All of this, obviously, is a response to Bob’s post about high school sports. We expect more out of coaches? Metaphorically, coaches sure love that credit card until they discover the hidden fees and jacked-up interest rates. They don’t seem to fuss much with having their statues built and only complain when someone wants to tear 'em down.
Our soccer team made the state semifinals this year by winning one stinking game. Our soccer team’s entire 2012 postseason record: 1-1. One victory got us a mere game away from a championship game! What kind of state championship gets earned with three wins?
A State Championship is easier; it’s made us greedier and our patience thinner.
When the Holy Land moves from a different country right into your zip code, not paying a visit seems less excusable. Especially when the coach was hired for coaching more than any other ability.
Let me be clear. What I want is not this kind of insane and unfair scrutiny for high school coaches. I don’t want people fired, not even baseball coaches or football coaches or even wrestling coaches, and certainly not for their coaching.
I don’t want people fired for bad seasons, for several bad years. I don’t want people hired at a higher salary than a chemistry teacher merely because they’ve spent more time on a football field than earning a master’s in science.
What I want is equal respect for educators who go merely by “Mister” or “Missus.” Coaches get treated to a level of perks and favoritism, and gain a level of higher community stature, than the drama advisor or the debate coach or the AP Calc teacher will ever get. Ever. They get more money, they get more parental respect (when they do well), they get more schwag.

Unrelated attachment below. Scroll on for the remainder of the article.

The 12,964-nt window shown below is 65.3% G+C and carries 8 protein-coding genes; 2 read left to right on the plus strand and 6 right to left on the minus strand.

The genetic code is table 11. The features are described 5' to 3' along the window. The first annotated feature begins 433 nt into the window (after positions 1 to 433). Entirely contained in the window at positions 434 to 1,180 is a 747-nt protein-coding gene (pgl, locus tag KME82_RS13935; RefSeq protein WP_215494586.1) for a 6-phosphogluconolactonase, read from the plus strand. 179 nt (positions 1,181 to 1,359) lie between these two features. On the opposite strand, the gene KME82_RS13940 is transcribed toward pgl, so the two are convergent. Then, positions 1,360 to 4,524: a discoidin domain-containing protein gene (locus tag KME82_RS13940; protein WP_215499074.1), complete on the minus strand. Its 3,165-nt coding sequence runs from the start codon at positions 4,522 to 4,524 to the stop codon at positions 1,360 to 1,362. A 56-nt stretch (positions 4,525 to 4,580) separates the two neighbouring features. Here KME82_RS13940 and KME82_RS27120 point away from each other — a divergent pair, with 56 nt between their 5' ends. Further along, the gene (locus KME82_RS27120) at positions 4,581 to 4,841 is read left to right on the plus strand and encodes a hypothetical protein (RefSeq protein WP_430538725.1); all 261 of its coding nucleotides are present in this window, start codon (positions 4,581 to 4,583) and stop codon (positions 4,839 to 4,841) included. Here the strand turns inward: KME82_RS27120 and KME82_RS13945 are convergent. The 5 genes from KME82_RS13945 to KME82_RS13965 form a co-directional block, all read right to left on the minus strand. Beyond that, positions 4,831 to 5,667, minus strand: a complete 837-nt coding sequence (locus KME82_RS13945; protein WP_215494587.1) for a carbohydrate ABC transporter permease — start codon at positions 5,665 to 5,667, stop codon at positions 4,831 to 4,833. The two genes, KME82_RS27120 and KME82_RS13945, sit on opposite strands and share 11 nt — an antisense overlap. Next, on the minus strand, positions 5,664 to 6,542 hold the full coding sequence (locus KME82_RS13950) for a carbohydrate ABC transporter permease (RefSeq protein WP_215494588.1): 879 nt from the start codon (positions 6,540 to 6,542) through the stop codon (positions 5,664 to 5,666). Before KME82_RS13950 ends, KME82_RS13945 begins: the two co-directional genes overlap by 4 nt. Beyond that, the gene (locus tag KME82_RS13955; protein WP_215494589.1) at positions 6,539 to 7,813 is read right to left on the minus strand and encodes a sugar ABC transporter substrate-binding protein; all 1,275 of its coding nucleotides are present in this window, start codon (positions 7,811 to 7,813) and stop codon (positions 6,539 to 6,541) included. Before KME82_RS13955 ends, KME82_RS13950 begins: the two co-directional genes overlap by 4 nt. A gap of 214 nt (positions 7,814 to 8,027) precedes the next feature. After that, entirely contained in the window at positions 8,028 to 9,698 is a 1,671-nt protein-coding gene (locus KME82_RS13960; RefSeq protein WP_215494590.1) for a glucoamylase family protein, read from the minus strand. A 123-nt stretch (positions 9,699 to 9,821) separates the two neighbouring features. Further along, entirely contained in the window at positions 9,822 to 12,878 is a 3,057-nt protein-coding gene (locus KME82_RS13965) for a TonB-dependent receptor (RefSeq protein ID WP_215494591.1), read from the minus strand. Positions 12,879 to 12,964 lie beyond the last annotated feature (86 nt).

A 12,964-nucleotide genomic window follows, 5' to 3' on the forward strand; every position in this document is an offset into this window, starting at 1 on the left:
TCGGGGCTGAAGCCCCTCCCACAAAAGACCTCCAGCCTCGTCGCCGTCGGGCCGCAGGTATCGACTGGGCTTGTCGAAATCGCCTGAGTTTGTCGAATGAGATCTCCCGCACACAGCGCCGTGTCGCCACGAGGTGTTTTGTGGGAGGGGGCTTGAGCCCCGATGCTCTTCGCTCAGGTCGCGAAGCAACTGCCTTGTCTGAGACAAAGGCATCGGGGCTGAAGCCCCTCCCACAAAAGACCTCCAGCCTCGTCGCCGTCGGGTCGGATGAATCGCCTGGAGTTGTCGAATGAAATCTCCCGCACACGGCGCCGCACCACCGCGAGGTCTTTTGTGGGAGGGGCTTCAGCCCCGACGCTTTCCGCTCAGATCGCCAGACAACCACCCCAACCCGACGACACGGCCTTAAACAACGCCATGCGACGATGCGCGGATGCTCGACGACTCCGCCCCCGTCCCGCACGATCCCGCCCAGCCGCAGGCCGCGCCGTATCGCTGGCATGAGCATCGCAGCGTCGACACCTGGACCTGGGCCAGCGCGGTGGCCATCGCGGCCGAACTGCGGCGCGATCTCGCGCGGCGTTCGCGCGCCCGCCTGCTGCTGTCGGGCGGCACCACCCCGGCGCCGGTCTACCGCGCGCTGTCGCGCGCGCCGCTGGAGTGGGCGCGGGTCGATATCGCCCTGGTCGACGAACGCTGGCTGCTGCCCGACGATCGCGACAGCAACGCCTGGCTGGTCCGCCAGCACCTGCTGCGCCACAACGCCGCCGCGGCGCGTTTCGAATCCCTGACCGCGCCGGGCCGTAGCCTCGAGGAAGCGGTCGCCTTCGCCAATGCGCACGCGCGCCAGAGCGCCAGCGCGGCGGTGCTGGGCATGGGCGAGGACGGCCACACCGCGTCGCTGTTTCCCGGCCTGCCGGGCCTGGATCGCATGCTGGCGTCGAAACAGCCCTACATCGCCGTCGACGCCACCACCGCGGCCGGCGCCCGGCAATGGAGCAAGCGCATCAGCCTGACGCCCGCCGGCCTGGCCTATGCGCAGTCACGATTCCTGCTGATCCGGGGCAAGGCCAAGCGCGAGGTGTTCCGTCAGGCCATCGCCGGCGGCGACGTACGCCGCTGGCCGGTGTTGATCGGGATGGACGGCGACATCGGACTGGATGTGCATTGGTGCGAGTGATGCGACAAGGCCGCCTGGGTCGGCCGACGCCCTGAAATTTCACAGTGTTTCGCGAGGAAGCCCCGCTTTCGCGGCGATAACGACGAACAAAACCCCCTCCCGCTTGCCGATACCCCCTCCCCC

Call me sour grapes, but it’s only reasonable to expect, when you’re reaping all those extra benefits, a greater level of scrutiny. Nobody backseat drives on the mock trial team, but that job comes neither with the clout nor the salary kick that varsity coaching does, at least not in the South. Further, most schools now look for a varsity coach first and foremost for their coaching ability, not their teaching ability.
If we treated our varsity coaches with the same rewards, expectations and appreciation that we treated everyone else in our school community, I would be the first to stand up and proclaim all this scrutiny unfair, the first to acknowledge the ridiculous nature of parents and “sideline experts.” If Cubs managers pulled down a low six figures instead of a cushy and guaranteed seven figures, I might have more sympathy for their long history of suckage, too.
The sooner we lower coaches to the same level of respect and glory as other educators in our midst, the happier we can all be.
Don't worry. I’m not holding my breath.
** -- In response to goofytakemyhand’s comment about winning percentage...
Bruce Weber, Illinois basketball coach until this year had a horrifying .700 rate when he was fired. Thanks to the industrious stat research of a young alum (ahem), I know our school’s soccer coach has roughly a .700 win percentage, but ties in soccer make this stuff tricky. If you count a tie as half a win, it would be closer to .800. His record drops precipitously in the post-season to something like .500.
Dean Smith, for all the criticism about his being unable to Win The Big One, had a a 77% regular season winning record and a 70% postseason winning record. Fairly comparable given the higher intensity and quality of post-season competition.
Just because I can spout these numbers should not mean I think anyone at my school or another school should be fired for this stuff. I’m just sayin'.